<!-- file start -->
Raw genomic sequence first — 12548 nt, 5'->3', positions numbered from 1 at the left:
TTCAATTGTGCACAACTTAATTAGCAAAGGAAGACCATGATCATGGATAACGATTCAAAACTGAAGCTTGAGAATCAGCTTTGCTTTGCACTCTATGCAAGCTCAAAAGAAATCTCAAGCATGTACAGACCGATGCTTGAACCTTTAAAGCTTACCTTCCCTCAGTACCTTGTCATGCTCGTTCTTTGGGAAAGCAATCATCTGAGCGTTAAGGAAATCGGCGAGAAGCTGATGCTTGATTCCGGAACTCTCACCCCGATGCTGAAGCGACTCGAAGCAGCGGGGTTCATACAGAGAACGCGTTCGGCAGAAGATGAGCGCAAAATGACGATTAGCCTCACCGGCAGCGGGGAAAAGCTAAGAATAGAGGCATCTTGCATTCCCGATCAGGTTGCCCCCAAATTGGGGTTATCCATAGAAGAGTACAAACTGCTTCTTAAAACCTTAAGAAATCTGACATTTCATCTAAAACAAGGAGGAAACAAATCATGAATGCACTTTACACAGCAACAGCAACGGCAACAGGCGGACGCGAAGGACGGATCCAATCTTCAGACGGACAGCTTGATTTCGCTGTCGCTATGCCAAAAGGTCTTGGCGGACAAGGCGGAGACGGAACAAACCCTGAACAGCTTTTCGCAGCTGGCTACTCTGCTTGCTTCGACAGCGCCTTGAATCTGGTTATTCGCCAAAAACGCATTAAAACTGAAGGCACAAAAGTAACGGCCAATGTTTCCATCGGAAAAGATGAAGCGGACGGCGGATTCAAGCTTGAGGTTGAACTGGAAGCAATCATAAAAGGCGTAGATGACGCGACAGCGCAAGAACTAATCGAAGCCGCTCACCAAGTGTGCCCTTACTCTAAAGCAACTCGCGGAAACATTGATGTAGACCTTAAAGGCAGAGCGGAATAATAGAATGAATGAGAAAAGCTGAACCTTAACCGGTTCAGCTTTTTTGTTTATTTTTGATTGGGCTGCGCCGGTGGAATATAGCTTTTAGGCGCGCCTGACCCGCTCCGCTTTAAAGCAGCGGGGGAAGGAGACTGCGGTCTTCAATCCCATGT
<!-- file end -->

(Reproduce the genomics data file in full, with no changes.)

Raw genomic sequence first — 12548 nt, 5'->3', positions numbered from 1 at the left:
TTCAATTGTGCACAACTTAATTAGCAAAGGAAGACCATGATCATGGATAACGATTCAAAACTGAAGCTTGAGAATCAGCTTTGCTTTGCACTCTATGCAAGCTCAAAAGAAATCTCAAGCATGTACAGACCGATGCTTGAACCTTTAAAGCTTACCTTCCCTCAGTACCTTGTCATGCTCGTTCTTTGGGAAAGCAATCATCTGAGCGTTAAGGAAATCGGCGAGAAGCTGATGCTTGATTCCGGAACTCTCACCCCGATGCTGAAGCGACTCGAAGCAGCGGGGTTCATACAGAGAACGCGTTCGGCAGAAGATGAGCGCAAAATGACGATTAGCCTCACCGGCAGCGGGGAAAAGCTAAGAATAGAGGCATCTTGCATTCCCGATCAGGTTGCCCCCAAATTGGGGTTATCCATAGAAGAGTACAAACTGCTTCTTAAAACCTTAAGAAATCTGACATTTCATCTAAAACAAGGAGGAAACAAATCATGAATGCACTTTACACAGCAACAGCAACGGCAACAGGCGGACGCGAAGGACGGATCCAATCTTCAGACGGACAGCTTGATTTCGCTGTCGCTATGCCAAAAGGTCTTGGCGGACAAGGCGGAGACGGAACAAACCCTGAACAGCTTTTCGCAGCTGGCTACTCTGCTTGCTTCGACAGCGCCTTGAATCTGGTTATTCGCCAAAAACGCATTAAAACTGAAGGCACAAAAGTAACGGCCAATGTTTCCATCGGAAAAGATGAAGCGGACGGCGGATTCAAGCTTGAGGTTGAACTGGAAGCAATCATAAAAGGCGTAGATGACGCGACAGCGCAAGAACTAATCGAAGCCGCTCACCAAGTGTGCCCTTACTCTAAAGCAACTCGCGGAAACATTGATGTAGACCTTAAAGGCAGAGCGGAATAATAGAATGAATGAGAAAAGCTGAACCTTAACCGGTTCAGCTTTTTTGTTTATTTTTGATTGGGCTGCGCCGGTGGAATATAGCTTTTAGGCGCGCCTGACCCGCTCCGCTTTAAAGCAGCGGGGGAAGGAGACTGCGGTCTTCAATCCCATGT